Quantitative risk has become a growing field of interest for information security professionals. This is good news, as I strongly believe that this is the right approach to perform meaningful information risk assessments.
The first time I discovered quantitative risk was by picking up a book in the library called The Failure of Risk Management.1 The book validated my concerns over the classical approach to risk management for information security that used qualitative indicators such as high, medium and low. As a practitioner of information risk management, I could not hide my disappointment amongst my peers and was really hopeful there might be a better way.
After reading Hubbard’s book, I obtained a master's in information risk, in which I had an enlightening course called quantitative risk analysis. I then decided to bring some quantitative risk concepts to my organization and perform a pilot risk assessment comparing the outcome of both a qualitative and quantitative assessment on the same business application.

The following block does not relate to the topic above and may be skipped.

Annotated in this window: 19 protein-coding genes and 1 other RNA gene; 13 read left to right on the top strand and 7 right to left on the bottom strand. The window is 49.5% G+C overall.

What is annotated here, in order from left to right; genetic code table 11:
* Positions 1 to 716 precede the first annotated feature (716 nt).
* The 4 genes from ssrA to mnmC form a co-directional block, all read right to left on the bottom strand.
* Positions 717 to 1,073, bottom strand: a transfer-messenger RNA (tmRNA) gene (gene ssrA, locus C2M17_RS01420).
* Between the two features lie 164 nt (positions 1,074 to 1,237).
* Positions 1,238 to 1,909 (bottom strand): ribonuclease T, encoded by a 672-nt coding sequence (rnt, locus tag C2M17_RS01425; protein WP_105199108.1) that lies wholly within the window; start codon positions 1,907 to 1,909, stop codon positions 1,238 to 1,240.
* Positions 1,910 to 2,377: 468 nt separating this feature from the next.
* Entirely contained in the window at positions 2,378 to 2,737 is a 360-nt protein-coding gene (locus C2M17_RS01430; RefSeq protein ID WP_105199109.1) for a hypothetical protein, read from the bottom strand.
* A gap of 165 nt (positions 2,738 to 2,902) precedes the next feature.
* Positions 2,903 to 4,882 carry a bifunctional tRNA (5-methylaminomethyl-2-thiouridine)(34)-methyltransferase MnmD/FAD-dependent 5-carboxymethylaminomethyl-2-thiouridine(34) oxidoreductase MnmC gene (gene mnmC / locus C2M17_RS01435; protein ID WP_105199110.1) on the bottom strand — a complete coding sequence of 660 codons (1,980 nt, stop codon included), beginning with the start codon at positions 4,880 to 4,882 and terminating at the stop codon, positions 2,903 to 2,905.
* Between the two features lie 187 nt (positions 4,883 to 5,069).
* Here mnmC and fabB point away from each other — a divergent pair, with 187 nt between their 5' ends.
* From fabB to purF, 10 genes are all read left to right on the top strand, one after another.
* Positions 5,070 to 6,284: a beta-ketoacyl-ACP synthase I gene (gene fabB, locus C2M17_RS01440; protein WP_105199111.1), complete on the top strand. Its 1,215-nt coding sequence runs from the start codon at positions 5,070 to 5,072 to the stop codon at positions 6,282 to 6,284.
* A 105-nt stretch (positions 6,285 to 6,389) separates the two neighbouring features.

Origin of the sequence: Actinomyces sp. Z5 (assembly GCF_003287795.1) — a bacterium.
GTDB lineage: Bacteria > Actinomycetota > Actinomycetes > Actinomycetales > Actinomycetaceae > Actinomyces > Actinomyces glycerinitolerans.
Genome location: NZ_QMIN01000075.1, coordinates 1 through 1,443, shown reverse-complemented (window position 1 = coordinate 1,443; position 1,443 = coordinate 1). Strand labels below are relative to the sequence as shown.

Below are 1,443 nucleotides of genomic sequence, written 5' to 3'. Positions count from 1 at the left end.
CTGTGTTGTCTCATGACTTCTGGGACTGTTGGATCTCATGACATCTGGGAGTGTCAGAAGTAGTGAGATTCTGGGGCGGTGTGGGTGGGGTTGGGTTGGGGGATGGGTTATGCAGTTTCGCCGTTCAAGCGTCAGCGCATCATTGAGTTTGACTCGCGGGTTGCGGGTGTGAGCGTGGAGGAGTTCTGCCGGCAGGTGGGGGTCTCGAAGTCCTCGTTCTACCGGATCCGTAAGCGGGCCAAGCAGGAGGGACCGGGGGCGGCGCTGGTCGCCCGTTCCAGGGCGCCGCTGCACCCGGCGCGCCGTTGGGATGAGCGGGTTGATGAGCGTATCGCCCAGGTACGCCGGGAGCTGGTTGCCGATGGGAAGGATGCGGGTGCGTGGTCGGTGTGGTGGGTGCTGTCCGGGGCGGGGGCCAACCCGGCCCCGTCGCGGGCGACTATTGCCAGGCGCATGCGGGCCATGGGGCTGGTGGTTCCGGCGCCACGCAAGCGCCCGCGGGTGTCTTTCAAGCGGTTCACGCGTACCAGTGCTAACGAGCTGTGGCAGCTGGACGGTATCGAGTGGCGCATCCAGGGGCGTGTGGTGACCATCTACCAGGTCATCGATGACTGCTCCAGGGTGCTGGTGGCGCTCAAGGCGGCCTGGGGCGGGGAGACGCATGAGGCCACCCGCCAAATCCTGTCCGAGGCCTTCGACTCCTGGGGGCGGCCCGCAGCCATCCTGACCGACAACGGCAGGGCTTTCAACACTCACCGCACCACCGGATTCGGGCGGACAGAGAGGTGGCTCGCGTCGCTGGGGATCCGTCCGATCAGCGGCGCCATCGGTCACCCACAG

The outcome of this pilot risk assessment was shared amongst my peers within my organization, as explained in my ISACA Journal article. A lot of interest was given in my organization from the key stakeholders: business application owners, IT application owners and the chief information security officer (CISO). My model deliberately took a simple probabilistic approach rather than a more advanced one as praised by quantitative experts, as I did not have the necessary time to delve into the realm of probabilistic analysis.
I still feel very passionate about the need to further develop quantitative risk analysis for information security. Quantitative analysis is already used extensively in other fields such as finance, healthcare and insurance, so there is no reason why the same approach cannot be applied to information security.
Read Benoit Heynderickx's recent Journal article:
"Evolving From Qualitative to Quantitative Risk Assessment: A Practitioner’s Dilemma," ISACA Journal, volume 4, 2019.
1 Hubbard, D. W.; The Failure of Risk Management: Why It’s Broken and How to Fix It, Wiley, USA, 2009